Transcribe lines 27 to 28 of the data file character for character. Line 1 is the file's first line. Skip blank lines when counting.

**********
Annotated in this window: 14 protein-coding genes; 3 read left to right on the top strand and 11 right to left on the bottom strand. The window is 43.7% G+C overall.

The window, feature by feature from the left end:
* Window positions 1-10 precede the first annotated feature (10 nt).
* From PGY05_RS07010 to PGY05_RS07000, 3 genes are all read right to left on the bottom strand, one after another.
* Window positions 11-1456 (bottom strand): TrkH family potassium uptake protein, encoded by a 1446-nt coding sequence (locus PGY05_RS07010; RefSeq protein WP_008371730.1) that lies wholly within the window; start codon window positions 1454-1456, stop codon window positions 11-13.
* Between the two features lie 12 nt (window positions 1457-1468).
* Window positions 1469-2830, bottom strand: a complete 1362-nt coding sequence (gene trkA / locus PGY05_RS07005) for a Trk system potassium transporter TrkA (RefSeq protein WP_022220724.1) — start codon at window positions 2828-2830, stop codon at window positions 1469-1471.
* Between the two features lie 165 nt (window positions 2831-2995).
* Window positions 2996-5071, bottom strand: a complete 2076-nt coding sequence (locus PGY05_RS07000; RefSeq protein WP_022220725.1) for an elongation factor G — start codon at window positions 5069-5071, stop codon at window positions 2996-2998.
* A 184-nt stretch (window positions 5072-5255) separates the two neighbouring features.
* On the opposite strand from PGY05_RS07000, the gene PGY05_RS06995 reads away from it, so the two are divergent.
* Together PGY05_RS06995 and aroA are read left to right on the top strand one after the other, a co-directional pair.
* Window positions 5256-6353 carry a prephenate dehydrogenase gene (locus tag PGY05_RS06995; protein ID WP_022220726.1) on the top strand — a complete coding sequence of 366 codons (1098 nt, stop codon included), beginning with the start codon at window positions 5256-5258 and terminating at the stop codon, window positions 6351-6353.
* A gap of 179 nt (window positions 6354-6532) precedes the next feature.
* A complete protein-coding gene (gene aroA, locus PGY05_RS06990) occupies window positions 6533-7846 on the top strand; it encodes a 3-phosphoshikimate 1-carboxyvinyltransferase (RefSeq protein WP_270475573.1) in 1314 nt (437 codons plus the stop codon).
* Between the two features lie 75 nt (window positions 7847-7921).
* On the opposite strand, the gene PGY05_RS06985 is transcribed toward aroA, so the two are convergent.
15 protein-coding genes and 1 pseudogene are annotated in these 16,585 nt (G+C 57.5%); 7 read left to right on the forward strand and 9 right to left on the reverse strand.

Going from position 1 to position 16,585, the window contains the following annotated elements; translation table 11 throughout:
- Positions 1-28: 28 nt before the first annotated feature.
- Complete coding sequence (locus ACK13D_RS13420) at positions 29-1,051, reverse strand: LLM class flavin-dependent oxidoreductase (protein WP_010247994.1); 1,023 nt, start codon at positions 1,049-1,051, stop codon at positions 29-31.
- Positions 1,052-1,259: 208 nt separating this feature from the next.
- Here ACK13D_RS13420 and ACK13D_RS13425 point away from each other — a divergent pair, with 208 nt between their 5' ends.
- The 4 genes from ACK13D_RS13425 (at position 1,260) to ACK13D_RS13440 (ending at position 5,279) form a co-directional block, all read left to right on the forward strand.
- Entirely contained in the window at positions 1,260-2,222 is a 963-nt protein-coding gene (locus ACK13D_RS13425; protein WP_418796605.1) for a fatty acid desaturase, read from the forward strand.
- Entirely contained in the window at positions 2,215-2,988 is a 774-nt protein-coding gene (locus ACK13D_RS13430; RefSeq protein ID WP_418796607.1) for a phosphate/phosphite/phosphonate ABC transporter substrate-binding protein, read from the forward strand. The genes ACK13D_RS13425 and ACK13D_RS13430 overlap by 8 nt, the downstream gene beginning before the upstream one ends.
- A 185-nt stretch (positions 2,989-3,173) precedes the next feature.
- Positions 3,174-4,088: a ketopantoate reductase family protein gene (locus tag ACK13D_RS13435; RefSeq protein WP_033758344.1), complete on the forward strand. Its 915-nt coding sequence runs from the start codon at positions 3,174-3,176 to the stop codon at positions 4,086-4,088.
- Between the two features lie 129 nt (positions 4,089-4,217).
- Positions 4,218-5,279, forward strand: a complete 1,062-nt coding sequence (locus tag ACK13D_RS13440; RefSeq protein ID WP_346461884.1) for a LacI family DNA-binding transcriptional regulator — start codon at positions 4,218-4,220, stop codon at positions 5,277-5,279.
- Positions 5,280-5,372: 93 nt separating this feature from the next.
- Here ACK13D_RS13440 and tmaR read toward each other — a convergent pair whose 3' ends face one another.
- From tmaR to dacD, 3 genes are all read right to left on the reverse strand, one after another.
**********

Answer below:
- A 185-nt stretch (positions 2,989-3,173) precedes the next feature.
- Positions 3,174-4,088: a ketopantoate reductase family protein gene (locus tag ACK13D_RS13435; RefSeq protein WP_033758344.1), complete on the forward strand. Its 915-nt coding sequence runs from the start codon at positions 3,174-3,176 to the stop codon at positions 4,086-4,088.